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The social battery

As the Christmas rush has intensified over the past few weeks and the invitations and obligations start to pile up, the antisocial part of me is starting to miss the good old days of the pandemic when we always had that convenient excuse we could use to not go anywhere we didn’t really want to go.

Maybe it’s just me growing old, but all these parties and gatherings with themes and exchange gift obligations, coming back with a vengeance after being missing for almost 3 years, are suddenly reminding me just how hectic and costly this time of the year can be.

I didn’t realize that having a social battery that at this point is overflowing after all the revenge gatherings and mini-reunions we’ve been having in the run up to December can be so draining. I already feel like I’ve done my fair share of socialization to last me another 2 years but it’s not even peak Christmas party season. Over the next few days there will still be parties galore: work, family, friends and other social and civic groups all have something lined up as we approach peak Christmasness.

Aside from the overflowing social battery, there is also the issue of the drained wallet, coupled with the atrocious cost of living these days. It’s not just ridiculous price of onions in this country, which are the most expensive in the world, but everything has become more and more expensive with no signs of slowing down. Inflation, which used to be an abstract economic concept, it is now a part of our reality and damn, does it bite.

After almost three years of staying home and not going out, we are now being reminded in the harshest way possible, how expensive, tiring and unhealthy it is to go out. I’m sure there are those who are enjoying it and are having the time of their lives making up for lost time, but for those of us who may have realized over the pandemic how much we preferred staying home, this time of year is turning out to be quite a grind.

It would be great to be able to attend all these gatherings and have fun with all these people, especially for those who missed all this socialization. For those who are into it, I’m sure practicing for group presentations are jolly good fun, as well as shopping for exchange gifts and knickknacks. If you come to think of it, the Christmas season is truly a big driver of our economy, considering how much money this nation of 100 million spends on food, gifts and partying in general.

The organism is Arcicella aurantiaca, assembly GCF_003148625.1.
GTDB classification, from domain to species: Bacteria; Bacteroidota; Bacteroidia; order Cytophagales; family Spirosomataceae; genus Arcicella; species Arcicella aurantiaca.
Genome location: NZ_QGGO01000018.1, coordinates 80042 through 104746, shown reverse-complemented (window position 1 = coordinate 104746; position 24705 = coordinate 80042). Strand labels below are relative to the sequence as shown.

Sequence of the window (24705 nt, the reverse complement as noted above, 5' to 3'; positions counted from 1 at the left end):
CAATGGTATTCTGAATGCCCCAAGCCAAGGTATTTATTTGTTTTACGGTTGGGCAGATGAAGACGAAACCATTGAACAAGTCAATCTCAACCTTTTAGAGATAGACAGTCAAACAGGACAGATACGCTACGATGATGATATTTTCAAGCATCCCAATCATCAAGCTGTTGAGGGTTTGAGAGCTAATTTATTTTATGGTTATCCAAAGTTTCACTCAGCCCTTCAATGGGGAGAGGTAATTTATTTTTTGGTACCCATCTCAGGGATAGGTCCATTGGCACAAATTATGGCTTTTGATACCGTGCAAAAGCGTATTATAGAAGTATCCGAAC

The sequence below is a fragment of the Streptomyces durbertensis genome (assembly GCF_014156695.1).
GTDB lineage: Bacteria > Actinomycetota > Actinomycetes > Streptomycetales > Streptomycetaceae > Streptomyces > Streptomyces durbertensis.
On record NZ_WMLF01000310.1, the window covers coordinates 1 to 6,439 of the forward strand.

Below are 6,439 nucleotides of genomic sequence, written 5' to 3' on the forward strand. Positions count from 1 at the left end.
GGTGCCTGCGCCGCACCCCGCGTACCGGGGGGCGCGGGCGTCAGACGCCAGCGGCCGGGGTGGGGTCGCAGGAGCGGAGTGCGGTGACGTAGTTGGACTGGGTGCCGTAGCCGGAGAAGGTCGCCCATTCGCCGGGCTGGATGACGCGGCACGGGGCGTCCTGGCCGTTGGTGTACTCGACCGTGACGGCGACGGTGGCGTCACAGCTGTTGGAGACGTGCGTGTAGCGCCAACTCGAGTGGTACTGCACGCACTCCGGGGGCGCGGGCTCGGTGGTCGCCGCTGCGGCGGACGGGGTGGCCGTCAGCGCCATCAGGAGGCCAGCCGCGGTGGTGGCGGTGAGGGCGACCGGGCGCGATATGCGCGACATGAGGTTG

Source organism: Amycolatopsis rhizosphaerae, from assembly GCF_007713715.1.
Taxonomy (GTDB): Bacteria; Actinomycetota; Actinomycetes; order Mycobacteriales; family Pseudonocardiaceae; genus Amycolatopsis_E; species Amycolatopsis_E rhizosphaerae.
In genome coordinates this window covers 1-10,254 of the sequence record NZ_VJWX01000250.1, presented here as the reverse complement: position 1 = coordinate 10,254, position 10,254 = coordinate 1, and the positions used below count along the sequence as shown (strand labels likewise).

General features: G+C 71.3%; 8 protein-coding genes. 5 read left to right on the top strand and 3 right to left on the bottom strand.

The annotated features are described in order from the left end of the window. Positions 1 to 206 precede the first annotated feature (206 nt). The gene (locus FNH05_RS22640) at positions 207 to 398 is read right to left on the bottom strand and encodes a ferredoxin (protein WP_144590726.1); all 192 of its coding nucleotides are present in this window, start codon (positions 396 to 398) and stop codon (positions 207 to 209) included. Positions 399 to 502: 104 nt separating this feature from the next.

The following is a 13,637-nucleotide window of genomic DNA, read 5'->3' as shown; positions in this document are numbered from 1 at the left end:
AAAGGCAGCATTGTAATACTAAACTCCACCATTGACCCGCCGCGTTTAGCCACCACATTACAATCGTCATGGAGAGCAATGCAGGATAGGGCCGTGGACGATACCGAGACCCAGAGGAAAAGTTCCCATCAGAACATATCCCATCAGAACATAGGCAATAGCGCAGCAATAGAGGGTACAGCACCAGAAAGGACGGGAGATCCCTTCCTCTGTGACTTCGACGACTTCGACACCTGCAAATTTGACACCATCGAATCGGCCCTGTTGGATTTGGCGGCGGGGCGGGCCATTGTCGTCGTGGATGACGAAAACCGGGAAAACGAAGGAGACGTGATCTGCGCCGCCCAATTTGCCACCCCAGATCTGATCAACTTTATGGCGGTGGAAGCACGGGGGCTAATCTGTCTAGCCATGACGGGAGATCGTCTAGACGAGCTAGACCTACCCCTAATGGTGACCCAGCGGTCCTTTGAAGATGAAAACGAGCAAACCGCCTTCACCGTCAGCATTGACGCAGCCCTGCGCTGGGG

And I know I’m just being a kill joy complaining about it, but themed parties do add to the fun. The point there is that if we are going to party, we might as well make the most out of it and having a theme does add to the enjoyment factor, aside from making the event social media friendly. As long as we don’t blow all our 13th month pay on the costumes and gifts as we revenge party December away, it should be all in good fun.

However, it is hard not to miss having the option of having a convenient excuse to politely decline a party invitation/obligation. This would really come in handy for people whose social batteries are about to explode or when funds (or pants) are becoming too tight for comfort.

The good thing about having gone through a pandemic, aside from some of us coming to terms with the limits of our social batteries, is that hopefully more people have also become more understanding of anti-social/self-love tendencies. That would be great if that happens as those of us who would rather pick our battles and stay home some of the time won’t have to come up with silly excuses like pretending to suspect to have been exposed to COVID it in order to have a bulletproof reason to stay home.

Everybody loves a good party, but not everyone can party as much as others can. This is one of the indirect lessons we are probably starting to learn as we finally put the pandemic behind us. Hopefully the party planners and party animals are not too busy making up for the time they lost in the purgatory that the rest of us realized wasn’t that bad at all. Those of us who discovered we aren’t particularly sociable should be able to count on that level of understanding and no longer be afraid to decline an invitation and learn to respond properly to an RSVP, without having to deal with the social pressure of being called a party pooper.*

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